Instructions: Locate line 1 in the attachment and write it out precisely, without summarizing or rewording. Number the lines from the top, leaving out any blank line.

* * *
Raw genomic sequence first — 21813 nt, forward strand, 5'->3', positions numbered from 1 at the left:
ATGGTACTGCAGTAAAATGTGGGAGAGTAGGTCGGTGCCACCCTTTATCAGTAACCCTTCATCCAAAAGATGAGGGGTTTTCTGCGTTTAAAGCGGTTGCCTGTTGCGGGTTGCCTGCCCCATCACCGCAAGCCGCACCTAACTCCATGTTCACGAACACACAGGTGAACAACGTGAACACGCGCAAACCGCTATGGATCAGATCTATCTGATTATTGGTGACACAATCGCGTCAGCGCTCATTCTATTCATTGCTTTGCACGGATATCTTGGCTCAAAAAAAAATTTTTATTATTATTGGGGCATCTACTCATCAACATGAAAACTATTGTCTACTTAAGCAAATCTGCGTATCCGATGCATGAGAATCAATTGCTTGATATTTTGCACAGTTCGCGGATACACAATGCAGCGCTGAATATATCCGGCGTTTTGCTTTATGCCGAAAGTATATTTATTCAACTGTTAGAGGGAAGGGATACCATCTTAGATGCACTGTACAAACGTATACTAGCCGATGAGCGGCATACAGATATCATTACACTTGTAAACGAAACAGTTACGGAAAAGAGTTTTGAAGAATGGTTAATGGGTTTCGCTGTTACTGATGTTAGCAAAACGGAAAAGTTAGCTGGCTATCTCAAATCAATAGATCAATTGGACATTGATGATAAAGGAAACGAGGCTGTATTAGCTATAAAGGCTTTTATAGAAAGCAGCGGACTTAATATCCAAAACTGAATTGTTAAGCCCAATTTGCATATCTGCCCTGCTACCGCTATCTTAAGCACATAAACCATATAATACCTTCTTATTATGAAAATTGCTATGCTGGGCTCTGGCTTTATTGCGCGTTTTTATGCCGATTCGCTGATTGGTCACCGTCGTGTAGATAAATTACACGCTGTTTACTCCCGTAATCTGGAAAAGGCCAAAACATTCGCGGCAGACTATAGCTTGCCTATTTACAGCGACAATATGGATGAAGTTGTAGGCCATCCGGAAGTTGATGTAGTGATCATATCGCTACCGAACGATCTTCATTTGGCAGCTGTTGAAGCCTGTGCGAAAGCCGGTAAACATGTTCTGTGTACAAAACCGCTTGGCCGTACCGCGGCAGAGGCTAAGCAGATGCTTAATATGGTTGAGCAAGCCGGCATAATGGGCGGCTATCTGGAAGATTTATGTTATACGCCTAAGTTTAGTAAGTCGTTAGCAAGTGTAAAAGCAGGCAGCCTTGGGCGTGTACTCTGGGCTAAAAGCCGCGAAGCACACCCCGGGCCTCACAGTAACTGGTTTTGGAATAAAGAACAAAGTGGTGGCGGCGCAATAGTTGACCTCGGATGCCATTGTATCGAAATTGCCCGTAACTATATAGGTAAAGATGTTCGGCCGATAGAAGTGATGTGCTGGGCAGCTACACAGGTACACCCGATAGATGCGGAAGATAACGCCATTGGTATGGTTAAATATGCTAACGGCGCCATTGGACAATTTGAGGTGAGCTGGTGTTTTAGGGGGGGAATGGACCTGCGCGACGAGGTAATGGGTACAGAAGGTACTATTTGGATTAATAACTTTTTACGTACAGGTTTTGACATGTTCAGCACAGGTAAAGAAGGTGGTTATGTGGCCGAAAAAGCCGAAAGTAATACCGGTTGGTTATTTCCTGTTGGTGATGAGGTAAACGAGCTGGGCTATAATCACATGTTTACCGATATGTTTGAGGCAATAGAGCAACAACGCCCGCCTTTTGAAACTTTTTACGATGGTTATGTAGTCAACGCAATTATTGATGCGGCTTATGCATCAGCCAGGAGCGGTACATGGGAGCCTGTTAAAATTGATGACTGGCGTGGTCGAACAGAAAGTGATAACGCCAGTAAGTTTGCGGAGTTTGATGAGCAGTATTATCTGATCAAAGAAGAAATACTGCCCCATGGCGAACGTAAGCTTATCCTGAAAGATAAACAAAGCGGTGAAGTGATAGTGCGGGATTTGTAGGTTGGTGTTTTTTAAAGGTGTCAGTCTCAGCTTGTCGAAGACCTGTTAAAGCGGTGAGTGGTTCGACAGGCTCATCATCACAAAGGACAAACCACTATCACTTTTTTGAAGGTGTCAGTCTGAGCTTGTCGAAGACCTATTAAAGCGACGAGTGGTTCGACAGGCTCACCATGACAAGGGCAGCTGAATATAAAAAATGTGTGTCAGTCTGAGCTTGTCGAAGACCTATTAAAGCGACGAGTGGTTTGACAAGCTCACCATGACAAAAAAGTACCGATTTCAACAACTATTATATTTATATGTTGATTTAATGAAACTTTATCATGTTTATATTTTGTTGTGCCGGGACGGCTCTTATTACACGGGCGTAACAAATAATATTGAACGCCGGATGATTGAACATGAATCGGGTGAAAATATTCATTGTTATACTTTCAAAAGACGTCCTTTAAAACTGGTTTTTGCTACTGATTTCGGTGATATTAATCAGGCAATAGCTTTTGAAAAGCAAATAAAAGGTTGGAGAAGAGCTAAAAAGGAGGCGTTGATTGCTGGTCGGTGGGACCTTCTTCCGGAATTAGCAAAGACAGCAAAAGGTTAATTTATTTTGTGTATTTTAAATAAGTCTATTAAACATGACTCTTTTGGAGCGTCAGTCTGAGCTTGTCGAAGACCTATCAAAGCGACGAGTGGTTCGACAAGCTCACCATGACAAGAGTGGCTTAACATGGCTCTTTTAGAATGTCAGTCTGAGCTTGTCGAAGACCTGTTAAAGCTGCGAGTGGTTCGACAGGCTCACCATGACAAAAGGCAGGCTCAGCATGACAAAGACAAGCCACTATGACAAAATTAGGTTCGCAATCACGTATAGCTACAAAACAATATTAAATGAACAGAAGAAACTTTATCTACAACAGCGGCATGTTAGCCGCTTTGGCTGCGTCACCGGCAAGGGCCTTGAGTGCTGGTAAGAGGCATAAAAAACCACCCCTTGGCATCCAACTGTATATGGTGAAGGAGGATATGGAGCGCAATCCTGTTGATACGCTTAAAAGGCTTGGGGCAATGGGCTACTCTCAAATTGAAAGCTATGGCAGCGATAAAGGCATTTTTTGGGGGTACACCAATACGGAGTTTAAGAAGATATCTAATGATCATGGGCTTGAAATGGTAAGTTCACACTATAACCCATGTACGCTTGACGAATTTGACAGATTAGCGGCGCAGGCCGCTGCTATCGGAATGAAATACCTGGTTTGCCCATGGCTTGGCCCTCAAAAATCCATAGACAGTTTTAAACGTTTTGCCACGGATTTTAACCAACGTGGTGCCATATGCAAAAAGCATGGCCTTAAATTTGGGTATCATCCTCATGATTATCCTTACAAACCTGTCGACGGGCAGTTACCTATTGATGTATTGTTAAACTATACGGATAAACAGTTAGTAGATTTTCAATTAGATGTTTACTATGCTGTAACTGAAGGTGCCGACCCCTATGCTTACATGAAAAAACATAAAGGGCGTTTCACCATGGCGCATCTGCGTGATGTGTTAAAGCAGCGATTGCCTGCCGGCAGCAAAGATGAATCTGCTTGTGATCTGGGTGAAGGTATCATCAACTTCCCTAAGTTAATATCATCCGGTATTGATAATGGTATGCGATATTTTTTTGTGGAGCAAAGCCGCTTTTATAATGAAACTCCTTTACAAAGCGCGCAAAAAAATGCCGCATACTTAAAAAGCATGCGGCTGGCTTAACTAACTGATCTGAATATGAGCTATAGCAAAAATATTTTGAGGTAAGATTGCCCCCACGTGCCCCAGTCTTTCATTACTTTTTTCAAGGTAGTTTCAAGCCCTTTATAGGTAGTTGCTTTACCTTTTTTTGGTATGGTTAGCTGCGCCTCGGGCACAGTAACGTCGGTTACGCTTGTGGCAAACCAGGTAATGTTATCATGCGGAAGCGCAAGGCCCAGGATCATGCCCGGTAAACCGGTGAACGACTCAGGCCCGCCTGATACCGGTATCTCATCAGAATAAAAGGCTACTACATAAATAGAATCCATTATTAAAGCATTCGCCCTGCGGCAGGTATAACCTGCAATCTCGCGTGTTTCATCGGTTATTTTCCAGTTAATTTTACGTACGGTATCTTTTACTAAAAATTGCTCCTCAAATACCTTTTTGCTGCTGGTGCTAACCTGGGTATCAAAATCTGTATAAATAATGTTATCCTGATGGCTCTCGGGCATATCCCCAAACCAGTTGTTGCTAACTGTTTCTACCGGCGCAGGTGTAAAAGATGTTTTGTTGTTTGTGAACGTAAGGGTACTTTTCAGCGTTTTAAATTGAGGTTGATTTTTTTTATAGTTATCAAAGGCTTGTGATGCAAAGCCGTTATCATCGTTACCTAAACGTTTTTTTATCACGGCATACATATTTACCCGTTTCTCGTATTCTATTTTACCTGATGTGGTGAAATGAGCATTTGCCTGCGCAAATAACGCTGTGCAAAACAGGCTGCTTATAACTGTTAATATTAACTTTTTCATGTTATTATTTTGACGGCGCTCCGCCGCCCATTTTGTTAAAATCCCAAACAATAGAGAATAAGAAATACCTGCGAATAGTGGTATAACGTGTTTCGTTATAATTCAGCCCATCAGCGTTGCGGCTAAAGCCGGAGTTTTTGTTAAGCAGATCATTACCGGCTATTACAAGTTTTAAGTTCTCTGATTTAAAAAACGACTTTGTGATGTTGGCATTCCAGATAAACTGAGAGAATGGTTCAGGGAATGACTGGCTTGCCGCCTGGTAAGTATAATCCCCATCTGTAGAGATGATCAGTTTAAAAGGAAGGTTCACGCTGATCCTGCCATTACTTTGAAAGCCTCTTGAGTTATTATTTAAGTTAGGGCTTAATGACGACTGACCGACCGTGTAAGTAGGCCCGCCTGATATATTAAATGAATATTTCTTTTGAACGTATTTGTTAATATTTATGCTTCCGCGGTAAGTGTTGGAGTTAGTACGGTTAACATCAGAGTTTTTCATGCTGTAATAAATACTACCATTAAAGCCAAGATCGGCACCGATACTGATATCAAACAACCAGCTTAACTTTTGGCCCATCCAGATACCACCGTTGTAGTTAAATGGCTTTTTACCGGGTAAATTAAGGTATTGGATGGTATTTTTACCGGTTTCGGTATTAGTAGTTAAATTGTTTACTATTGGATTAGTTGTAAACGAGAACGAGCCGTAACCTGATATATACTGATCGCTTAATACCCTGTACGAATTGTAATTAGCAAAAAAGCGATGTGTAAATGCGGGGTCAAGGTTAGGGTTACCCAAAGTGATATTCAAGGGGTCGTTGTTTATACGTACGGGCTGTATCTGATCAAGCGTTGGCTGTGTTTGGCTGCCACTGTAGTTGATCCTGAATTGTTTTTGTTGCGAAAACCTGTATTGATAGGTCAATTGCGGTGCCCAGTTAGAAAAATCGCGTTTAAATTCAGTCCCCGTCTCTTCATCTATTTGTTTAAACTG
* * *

Raw genomic sequence first — 21813 nt, forward strand, 5'->3', positions numbered from 1 at the left: